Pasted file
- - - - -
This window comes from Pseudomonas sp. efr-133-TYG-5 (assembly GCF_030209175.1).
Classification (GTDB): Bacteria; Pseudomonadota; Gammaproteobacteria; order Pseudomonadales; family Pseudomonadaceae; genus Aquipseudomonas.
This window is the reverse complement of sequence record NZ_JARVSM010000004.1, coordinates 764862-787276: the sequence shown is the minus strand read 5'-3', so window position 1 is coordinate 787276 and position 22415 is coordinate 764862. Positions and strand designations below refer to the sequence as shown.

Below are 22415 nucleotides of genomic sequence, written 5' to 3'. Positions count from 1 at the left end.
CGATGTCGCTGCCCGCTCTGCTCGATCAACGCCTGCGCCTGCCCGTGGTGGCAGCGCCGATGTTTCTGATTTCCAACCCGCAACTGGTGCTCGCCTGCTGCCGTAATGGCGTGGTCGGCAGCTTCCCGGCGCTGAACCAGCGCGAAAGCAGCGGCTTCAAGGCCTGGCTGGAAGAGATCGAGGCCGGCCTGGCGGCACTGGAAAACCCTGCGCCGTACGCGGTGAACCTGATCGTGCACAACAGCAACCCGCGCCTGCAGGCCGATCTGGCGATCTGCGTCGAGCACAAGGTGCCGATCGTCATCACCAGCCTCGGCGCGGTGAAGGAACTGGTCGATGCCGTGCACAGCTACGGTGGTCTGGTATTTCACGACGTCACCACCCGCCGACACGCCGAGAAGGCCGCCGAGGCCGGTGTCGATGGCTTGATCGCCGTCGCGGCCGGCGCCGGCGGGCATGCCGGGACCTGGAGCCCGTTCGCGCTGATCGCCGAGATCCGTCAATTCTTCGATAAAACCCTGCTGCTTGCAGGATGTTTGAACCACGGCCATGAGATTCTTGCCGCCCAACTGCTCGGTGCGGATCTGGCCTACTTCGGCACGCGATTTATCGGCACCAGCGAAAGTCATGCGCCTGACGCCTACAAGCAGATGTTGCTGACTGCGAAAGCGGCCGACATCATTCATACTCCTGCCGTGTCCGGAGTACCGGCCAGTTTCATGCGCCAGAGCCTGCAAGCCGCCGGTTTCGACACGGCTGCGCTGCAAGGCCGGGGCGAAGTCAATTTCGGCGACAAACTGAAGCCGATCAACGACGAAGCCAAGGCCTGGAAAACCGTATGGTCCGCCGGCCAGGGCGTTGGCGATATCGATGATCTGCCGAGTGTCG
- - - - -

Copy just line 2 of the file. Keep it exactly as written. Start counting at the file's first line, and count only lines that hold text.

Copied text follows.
Classification (GTDB): Bacteria; Pseudomonadota; Gammaproteobacteria; order Pseudomonadales; family Pseudomonadaceae; genus Aquipseudomonas.